How do we cope with the pervasive presence of a man who, in his fear of being outdone by a woman, advocated for her jail time and hinted at her assassination?
The moment of betrayal is the worst, the moment when you know beyond any doubt that you’ve been betrayed: that some other human being has wished you that much evil. ― Margaret Atwood, The Handmaid’s Tale
The week before the election, I couldn’t listen to him anymore.
His voice boomed over the radio: boisterous, gravelly, with a hint of syllabic drag suggesting some mysterious danger in the distance to keep supporters on their toes. THANK YOU, ANTHONY WEINER! to thunderous applause, and I punched the dial.
I had filtered out the witch-hunting masses’ chants to jail their demagogue’s opponent, their hands raised rapturously at rallies across the country. These hands crafted signs that read “Trump vs. Tramp,” and “Trump That Bitch.” They spray painted his name on burned black churches and onto banners hung from bridges, like the one I passed under on my way to work.
At least, I had told myself, this nightmare will be over soon.
Growing up, I knew men who belittled and humiliated women. Men who silenced their wives at dinner tables. Men who teased them when they put on weight during pregnancy. Men who revised the truth on a whim and exploded with narcissistic rage at anyone who questioned their new reality. Men who forbade their wives from working outside the home or, fearing competition and female success, sabotaged their careers. Men who used every unwashed dish, every below-average grade to mock and debase the women and girls closest to them.
Perhaps unsurprisingly as a result, I later became involved with a man who told me that a career in education was worthless and that I’d never amount to anything. Instead of being treated as a multi-dimensional person with my own interests and aspirations, I was reduced to a sexual object and harassed ad nauseam to fill this incessant demand. If I did not comply with requests that I found uncomfortable or degrading, I would be punished with the silent treatment or with threats, most of them related to humiliating me to our mutual friends.
When I see Donald Trump on television or hear his voice crackling over the radio, I am not just reminded of the psychological and sexual trauma of my past. I relive it like an open wound, a scab that needed more time to heal but has now given way to a trickle of fresh blood.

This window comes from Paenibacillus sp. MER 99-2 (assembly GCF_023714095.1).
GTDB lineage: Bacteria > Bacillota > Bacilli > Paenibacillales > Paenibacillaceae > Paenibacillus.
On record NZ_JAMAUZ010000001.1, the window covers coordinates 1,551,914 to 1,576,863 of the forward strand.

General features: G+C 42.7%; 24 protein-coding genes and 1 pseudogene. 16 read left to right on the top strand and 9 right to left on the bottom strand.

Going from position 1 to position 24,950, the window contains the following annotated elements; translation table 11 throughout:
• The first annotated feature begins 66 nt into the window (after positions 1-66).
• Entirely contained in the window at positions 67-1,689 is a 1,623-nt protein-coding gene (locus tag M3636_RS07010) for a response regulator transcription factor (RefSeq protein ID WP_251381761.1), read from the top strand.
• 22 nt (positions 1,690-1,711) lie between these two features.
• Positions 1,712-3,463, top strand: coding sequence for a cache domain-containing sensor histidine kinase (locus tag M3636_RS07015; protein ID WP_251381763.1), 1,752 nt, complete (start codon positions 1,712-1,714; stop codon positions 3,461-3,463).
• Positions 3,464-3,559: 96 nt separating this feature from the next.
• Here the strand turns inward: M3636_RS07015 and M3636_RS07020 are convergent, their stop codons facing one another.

Donald Trump’s persona—and by extension his campaign—has been a composite of psychologically abusive tactics. He lies with the frequency and indifference of a petulant child, shaping his own reality and thereby the reality of his supporters. Anyone who threatens this alternate universe is eliminated from it via repetitive interruptions, projection, intimidation, or gratuitous acts of violence. This compulsive lying contributes to gaslighting—a psychological term for manipulating another’s reality. Gaslighting is meant to throw the victim off base, leading them to question their own recollection and judgment. It also builds on a continuum: If the victim is frustrated, confused, or afraid, they may not speak up, giving the abuser license to construct lies that are more elaborate and more difficult to distinguish from the truth.
His language reflects the isolation abusers impose on their victims. “I alone can fix it” dismisses the checks and balances of our democracy in the same way that friends and family are regarded as antithetical to the control in an abusive relationship. “I am your voice!” which Trump shouted at the Republican National Convention, negates the voices of his own followers by demanding unquestioned allegiance. His language is also habitually degrading: Aside from the obvious horror of “grab her by the pussy,” Trump’s reference to “blood coming out of her wherever” communicates a rather symbolic lack of concern for the anatomical structure and health needs of women.